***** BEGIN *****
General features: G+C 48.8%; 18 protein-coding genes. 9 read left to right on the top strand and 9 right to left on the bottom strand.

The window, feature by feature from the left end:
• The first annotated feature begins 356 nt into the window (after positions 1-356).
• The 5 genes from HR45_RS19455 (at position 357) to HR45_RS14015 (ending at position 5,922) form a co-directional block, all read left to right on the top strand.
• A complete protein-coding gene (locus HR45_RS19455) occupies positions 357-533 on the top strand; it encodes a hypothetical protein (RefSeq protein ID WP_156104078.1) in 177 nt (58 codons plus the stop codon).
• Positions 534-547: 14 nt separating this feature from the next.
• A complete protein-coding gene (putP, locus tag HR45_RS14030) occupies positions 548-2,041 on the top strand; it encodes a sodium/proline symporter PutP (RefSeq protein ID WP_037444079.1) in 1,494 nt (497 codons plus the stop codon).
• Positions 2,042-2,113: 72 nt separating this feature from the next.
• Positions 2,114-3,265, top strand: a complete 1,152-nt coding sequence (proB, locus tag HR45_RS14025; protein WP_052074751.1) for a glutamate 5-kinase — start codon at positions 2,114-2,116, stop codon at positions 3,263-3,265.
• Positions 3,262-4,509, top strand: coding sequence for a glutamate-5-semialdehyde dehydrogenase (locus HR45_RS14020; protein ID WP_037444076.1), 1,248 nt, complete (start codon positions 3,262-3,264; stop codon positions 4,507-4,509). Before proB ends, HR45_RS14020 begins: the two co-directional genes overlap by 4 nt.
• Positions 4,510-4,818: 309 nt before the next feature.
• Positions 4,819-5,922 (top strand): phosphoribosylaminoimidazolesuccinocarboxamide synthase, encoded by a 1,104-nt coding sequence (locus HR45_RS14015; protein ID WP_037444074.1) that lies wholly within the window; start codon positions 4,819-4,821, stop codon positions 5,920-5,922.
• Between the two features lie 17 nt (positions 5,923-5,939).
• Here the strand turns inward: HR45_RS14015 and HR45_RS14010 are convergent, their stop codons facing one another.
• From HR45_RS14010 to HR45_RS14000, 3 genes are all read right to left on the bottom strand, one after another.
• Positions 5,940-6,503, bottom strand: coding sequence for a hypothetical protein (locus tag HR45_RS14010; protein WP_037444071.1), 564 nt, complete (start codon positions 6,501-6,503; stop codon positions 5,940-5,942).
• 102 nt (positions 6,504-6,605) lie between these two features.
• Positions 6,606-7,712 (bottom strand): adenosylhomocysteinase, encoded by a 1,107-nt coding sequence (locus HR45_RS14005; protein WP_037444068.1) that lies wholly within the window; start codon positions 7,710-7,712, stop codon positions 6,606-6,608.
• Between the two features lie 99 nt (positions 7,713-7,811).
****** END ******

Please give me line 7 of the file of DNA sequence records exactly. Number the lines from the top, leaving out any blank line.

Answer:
• A complete protein-coding gene (putP, locus tag HR45_RS14030) occupies positions 548-2,041 on the top strand; it encodes a sodium/proline symporter PutP (RefSeq protein ID WP_037444079.1) in 1,494 nt (497 codons plus the stop codon).